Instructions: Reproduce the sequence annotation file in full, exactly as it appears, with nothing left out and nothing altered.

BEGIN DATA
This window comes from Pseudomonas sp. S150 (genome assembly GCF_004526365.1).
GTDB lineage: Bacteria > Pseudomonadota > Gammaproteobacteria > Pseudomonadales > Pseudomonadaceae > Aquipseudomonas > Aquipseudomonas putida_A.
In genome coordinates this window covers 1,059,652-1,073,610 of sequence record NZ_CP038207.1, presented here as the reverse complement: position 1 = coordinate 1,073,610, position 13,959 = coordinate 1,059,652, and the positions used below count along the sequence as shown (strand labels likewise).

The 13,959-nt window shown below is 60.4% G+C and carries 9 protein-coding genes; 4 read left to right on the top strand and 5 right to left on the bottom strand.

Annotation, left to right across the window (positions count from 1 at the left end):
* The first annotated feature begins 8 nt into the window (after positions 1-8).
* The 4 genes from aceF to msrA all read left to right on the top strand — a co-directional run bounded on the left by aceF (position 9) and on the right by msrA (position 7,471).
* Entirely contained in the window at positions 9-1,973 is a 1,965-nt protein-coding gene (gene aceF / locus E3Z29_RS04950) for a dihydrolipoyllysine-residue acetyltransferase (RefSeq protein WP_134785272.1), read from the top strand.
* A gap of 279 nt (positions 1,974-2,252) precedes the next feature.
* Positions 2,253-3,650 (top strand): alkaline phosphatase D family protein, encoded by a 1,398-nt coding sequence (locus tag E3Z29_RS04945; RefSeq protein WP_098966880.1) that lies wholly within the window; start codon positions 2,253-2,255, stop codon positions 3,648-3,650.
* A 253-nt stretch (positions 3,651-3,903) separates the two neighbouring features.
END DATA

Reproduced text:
This window comes from Pseudomonas sp. S150 (genome assembly GCF_004526365.1).
GTDB lineage: Bacteria > Pseudomonadota > Gammaproteobacteria > Pseudomonadales > Pseudomonadaceae > Aquipseudomonas > Aquipseudomonas putida_A.
In genome coordinates this window covers 1,059,652-1,073,610 of sequence record NZ_CP038207.1, presented here as the reverse complement: position 1 = coordinate 1,073,610, position 13,959 = coordinate 1,059,652, and the positions used below count along the sequence as shown (strand labels likewise).

The 13,959-nt window shown below is 60.4% G+C and carries 9 protein-coding genes; 4 read left to right on the top strand and 5 right to left on the bottom strand.

Annotation, left to right across the window (positions count from 1 at the left end):
* The first annotated feature begins 8 nt into the window (after positions 1-8).
* The 4 genes from aceF to msrA all read left to right on the top strand — a co-directional run bounded on the left by aceF (position 9) and on the right by msrA (position 7,471).
* Entirely contained in the window at positions 9-1,973 is a 1,965-nt protein-coding gene (gene aceF / locus E3Z29_RS04950) for a dihydrolipoyllysine-residue acetyltransferase (RefSeq protein WP_134785272.1), read from the top strand.
* A gap of 279 nt (positions 1,974-2,252) precedes the next feature.
* Positions 2,253-3,650 (top strand): alkaline phosphatase D family protein, encoded by a 1,398-nt coding sequence (locus tag E3Z29_RS04945; RefSeq protein WP_098966880.1) that lies wholly within the window; start codon positions 2,253-2,255, stop codon positions 3,648-3,650.
* A 253-nt stretch (positions 3,651-3,903) separates the two neighbouring features.